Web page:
4. Even Assuming a Clear Majority Favors Gun Control, the American Political System Protects the Rights of Political Minorities -- Gun rights groups will have many opportunities to oppose gun control legislation, whether through: filibustering in the Senate; preventing legislation from ever coming to a vote in the House (where a gun rights-sympathetic GOP has a majority of votes); adding amendments that reduce the effectiveness of any gun control legislation enacted; preventing funding for enforcement of such new legislation; or 2nd Amendment challenges to any legislation in the courts.
5. The NRA is Deeply Embedded in the Republican Party -- It's not clear whether the NRA controls the GOP, or the GOP controls the NRA. What's very clear is that the two organizations are tightly intertwined. According to OpenSecrets.org, about 90 percent of the NRA's political contributions go to the GOP. The NRA board is dominated by conservatives/GOP operatives such as: Grover Norquist, Larry Craig, Bob Barr and other Washington insiders/lobbyists.
For example, the only gun legislation President Barack Obama signed during his first term -- actually changed existing law to permit concealed weapons in America's parks. President Obama was given a grade of F by gun control groups, for his failure to support gun control legislation. Despite this, instead of remaining neutral in the 2012 elections, the NRA endorsed Mitt Romney and Paul Ryan (in very apocalyptic terms, see below) and spent almost $20 million attempting to defeat Democrats and President Obama. These deep Republican connections give the NRA immense leverage in any congressional negotiations about gun control.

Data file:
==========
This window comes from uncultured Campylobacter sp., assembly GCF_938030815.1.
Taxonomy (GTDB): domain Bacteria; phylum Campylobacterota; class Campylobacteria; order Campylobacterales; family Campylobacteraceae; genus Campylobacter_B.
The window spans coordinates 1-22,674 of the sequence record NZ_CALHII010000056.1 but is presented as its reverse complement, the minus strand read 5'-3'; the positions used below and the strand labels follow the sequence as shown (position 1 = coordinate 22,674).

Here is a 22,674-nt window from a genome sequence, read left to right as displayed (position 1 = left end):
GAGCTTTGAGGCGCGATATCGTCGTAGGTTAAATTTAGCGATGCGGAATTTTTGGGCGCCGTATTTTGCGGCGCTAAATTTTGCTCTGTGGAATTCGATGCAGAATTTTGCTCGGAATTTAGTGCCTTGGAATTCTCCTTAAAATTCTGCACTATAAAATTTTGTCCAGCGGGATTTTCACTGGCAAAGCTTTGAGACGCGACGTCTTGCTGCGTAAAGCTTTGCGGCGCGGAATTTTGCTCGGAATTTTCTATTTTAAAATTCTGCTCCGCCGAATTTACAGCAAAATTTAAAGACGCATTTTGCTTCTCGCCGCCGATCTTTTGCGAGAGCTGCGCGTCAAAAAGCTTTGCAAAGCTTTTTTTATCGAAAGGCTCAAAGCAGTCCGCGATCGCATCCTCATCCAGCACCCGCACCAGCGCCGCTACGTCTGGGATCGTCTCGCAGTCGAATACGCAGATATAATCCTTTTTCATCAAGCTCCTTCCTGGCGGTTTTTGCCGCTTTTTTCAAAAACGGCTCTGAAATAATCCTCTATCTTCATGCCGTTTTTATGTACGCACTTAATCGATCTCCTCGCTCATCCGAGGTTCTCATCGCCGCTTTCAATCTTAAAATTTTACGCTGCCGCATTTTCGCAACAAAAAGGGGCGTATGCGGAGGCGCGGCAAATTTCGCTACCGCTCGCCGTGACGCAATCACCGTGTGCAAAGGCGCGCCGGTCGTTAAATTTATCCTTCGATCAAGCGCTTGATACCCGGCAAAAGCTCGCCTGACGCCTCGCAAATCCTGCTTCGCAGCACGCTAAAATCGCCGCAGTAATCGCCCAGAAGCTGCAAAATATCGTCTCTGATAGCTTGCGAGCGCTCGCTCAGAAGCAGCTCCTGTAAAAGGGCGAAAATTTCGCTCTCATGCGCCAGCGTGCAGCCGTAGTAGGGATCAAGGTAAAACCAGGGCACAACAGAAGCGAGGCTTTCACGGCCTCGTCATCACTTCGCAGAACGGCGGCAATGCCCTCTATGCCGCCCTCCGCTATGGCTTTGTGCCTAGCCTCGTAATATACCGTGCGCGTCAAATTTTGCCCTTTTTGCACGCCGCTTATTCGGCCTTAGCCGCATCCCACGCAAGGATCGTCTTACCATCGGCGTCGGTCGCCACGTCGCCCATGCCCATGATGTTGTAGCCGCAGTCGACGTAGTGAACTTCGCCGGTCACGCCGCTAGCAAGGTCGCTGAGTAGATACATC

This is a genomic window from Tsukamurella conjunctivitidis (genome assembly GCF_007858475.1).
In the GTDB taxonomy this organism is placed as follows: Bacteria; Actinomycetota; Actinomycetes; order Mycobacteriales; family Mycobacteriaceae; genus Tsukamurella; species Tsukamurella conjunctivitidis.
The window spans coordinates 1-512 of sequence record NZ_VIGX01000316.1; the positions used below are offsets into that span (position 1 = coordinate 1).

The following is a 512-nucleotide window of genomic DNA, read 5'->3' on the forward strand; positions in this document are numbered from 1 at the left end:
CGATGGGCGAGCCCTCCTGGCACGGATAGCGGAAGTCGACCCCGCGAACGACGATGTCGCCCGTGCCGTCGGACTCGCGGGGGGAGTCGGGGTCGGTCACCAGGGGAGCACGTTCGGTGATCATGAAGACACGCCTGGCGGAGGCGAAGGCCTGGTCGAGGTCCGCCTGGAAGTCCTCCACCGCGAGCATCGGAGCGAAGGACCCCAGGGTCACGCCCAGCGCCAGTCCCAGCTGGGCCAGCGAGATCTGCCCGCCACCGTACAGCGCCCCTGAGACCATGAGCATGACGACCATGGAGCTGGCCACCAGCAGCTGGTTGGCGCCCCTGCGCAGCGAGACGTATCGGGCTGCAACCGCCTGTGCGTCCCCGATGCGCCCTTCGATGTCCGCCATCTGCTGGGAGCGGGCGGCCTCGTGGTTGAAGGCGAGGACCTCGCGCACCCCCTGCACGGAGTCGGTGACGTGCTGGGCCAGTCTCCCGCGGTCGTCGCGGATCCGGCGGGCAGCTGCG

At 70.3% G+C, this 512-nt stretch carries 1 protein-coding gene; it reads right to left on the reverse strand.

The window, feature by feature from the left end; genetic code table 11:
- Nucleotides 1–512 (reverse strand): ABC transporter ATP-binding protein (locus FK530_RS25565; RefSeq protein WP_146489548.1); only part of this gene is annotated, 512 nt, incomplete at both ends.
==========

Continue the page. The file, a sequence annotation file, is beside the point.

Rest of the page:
6. Most GOP Congressional Representatives are from Conservative Safe Districts, Where Gun Rights Supporters are Concentrated -- Congressional Republicans received only 48 percent of the votes cast -- but acquired 53 percent of the seats -- due to gerrymandering and safe seats. Whether these Republican representatives are true believers, or moderates who fear a primary challenge -- they will oppose gun control as commanded by the NRA.
7. The NRA Feeds, and Is Fed by, GOP Paranoia -- I believe many Americans who voted for Romney were nonetheless appalled by the tone of the NRA statement endorsing Romney/Ryan: "Today, we live in an America that is getting harder to recognize every day led by a President who mocks our values, belittles our faith, and is threatened by our freedom."